Billy Soistmann

Review: District 9

In Reviews, Sci-Fi/Fantasy on August 14, 2009 at 3:19 AM

I had been looking forward to this film for a long while – longer than most people even knew about the movie. After reading the premise almost a year ago, I watched Alive in Joburg, the short film that is the basis for the feature. I was thoroughly impressed and wanted more. Well, now I’ve seen it. I really enjoyed it and thought it was a very good film. It has its flaws, of course, but I was not disappointed.

In the world of the movie, an alien mothership settled over Johannesburg around two decades ago and has been sitting there ever since. The aliens that were found aboard were in horrible conditions so they were moved onto the ground into “District 9” which has degenerated into a slum. Relations between the prawns, as they are called, and the humans are tense. This basic premise is obviously a critique on the apartheid system of racial segregation that was in effect in South Africa until 1994. However, this social commentary takes a back seat to the real story – the story of Wikus van der Merwe (Sharlto Copley), a bureaucrat in charge of overseeing the relocation of the prawns into another camp.

The movie starts off as basically a documentary, complete with interviews with experts and ordinary people. The best use of this documentary feel is when the humans make first contact with the aliens. This is shown through fuzzy archival footage from inside the ship and works beautifully. The film does lose most of its documentary feel, but the cinema-verite style of a handheld camera continues. I really enjoyed this fresh way of shooting. It really gave the film a raw quality that helped bring these aliens into the real world. I did notice, however, that towards the end the style got closer to a polished look. It never quite got there, the camera continued to shake, but the feeling that you were right there in the middle of it all died down a bit. The end fell back on the documentary aspect to tie things up, even including some text at the end of the movie. Overall, this was a very promising feature debut from Neill Blomkamp and I can’t wait to see what he does next.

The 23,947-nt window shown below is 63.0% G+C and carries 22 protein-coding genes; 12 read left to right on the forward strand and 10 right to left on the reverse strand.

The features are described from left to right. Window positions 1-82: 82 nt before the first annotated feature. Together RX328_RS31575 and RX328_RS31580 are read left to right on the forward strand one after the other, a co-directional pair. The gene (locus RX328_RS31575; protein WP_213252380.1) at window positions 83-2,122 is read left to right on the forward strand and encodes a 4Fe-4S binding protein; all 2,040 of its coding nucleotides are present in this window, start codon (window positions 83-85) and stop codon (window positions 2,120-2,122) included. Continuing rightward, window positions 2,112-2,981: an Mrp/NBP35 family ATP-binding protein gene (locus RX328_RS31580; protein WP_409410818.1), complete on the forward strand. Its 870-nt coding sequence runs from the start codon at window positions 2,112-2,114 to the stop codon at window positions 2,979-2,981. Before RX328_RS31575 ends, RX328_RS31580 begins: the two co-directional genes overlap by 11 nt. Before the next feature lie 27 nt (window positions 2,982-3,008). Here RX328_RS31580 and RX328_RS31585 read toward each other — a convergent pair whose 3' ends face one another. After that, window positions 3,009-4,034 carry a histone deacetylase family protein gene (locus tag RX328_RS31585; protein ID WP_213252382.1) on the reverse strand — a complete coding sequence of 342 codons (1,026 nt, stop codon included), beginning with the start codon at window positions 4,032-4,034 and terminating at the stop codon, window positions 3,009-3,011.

Those who complain that the movie didn’t focus enough on the prejudice against the aliens have a point, but I liked the way the movie went. Instead of making a documentary about the social injustice during the apartheid years, the film focused on a single character. This gave it narrative structure that could hold up for almost two hours. I felt that the story found a nice balance between social commentary and action, although the climax felt a little too much like a traditional popcorn action flick. I wouldn’t go so far as to say they watered-down the true heart of the film for mainstream audiences, but the filmmakers definitely chose not to force the message of the film down the audience’s throat. My favorite point made in the movie is when a young Nigerian says something to the effect of, “We only hate them because they’re alien – they are from another planet, if they were human we wouldn’t treat them this way.” Of course, in the real world we see how we only wish this statement could be true.

The script was excellent. As soon as Wikus starts to discover what is happening to him, the movie flows beautifully. Rather than having distinct scenes, the story constantly moves forward. Also, Wikus learns a lot through the course of the movie and changes for the better. This is a key for any good character-driven piece: the character must grow. Speaking of Wikus, Sharlto Copley is fantastic. I would have never guessed that this is his feature film debut. His character goes through a lot in the film and Copley portrays his journey excellently. Relying on a non-actor to drive the entire movie was a huge risk that payed off in the end.

The special effects, while not the best, fit in with the rest of the movie, which is all they had to do. The director showed his skill at blending real environments with CGI once again. By showing these obviously fictitious aliens through his handheld, constantly shifting camera, Blomkamp takes us into this world and makes us believe in it, despite any logical problems with the aliens.

So, while the story was not what I was expecting, District 9 paid off in the end. The film consistently amazed me with its style while still telling the story a man forced out of his element. Most importantly, though, the movie delivered fantastic images. For example, the ominous mothership sitting above the city was a constant reminder that this world portrayed in the movie was not entirely like ours.

I really enjoyed this film. It provides a compelling story, told through fresh cinematography, with a great performance. All of this combined with undertones of racial prejudice and social commentary on the apartheid that isn’t too overbearing makes for a thoroughly compelling, entertaining, and thoughtful film. District 9 feels like a breath of fresh air during this generally disappointing summer.

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